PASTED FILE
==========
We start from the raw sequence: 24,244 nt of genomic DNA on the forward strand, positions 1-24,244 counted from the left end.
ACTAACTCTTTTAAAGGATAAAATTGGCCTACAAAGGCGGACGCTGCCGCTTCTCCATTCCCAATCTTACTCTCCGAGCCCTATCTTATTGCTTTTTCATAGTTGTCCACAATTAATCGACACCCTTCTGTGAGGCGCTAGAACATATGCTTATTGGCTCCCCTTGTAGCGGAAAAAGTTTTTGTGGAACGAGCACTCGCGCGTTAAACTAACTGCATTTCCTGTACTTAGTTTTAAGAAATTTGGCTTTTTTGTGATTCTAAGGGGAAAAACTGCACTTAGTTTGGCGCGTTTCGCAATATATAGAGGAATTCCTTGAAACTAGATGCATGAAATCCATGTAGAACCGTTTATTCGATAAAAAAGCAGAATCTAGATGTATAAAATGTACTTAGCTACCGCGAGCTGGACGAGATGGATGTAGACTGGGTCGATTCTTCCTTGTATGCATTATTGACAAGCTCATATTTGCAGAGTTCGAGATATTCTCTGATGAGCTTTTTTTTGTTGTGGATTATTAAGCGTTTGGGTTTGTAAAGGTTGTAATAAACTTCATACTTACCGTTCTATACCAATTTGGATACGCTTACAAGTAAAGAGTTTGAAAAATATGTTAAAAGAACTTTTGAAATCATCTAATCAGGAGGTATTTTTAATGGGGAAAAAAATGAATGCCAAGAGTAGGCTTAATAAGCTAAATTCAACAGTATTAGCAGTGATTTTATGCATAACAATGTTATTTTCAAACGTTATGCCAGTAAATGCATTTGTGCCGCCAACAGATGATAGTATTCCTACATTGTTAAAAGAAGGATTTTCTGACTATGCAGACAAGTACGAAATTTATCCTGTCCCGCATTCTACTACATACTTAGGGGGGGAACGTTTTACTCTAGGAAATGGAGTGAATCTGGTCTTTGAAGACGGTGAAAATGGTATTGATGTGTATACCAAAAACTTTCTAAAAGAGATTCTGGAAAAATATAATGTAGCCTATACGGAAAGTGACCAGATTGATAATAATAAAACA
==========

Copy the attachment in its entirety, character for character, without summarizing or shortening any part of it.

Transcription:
We start from the raw sequence: 24,244 nt of genomic DNA on the forward strand, positions 1-24,244 counted from the left end.
ACTAACTCTTTTAAAGGATAAAATTGGCCTACAAAGGCGGACGCTGCCGCTTCTCCATTCCCAATCTTACTCTCCGAGCCCTATCTTATTGCTTTTTCATAGTTGTCCACAATTAATCGACACCCTTCTGTGAGGCGCTAGAACATATGCTTATTGGCTCCCCTTGTAGCGGAAAAAGTTTTTGTGGAACGAGCACTCGCGCGTTAAACTAACTGCATTTCCTGTACTTAGTTTTAAGAAATTTGGCTTTTTTGTGATTCTAAGGGGAAAAACTGCACTTAGTTTGGCGCGTTTCGCAATATATAGAGGAATTCCTTGAAACTAGATGCATGAAATCCATGTAGAACCGTTTATTCGATAAAAAAGCAGAATCTAGATGTATAAAATGTACTTAGCTACCGCGAGCTGGACGAGATGGATGTAGACTGGGTCGATTCTTCCTTGTATGCATTATTGACAAGCTCATATTTGCAGAGTTCGAGATATTCTCTGATGAGCTTTTTTTTGTTGTGGATTATTAAGCGTTTGGGTTTGTAAAGGTTGTAATAAACTTCATACTTACCGTTCTATACCAATTTGGATACGCTTACAAGTAAAGAGTTTGAAAAATATGTTAAAAGAACTTTTGAAATCATCTAATCAGGAGGTATTTTTAATGGGGAAAAAAATGAATGCCAAGAGTAGGCTTAATAAGCTAAATTCAACAGTATTAGCAGTGATTTTATGCATAACAATGTTATTTTCAAACGTTATGCCAGTAAATGCATTTGTGCCGCCAACAGATGATAGTATTCCTACATTGTTAAAAGAAGGATTTTCTGACTATGCAGACAAGTACGAAATTTATCCTGTCCCGCATTCTACTACATACTTAGGGGGGGAACGTTTTACTCTAGGAAATGGAGTGAATCTGGTCTTTGAAGACGGTGAAAATGGTATTGATGTGTATACCAAAAACTTTCTAAAAGAGATTCTGGAAAAATATAATGTAGCCTATACGGAAAGTGACCAGATTGATAATAATAAAACA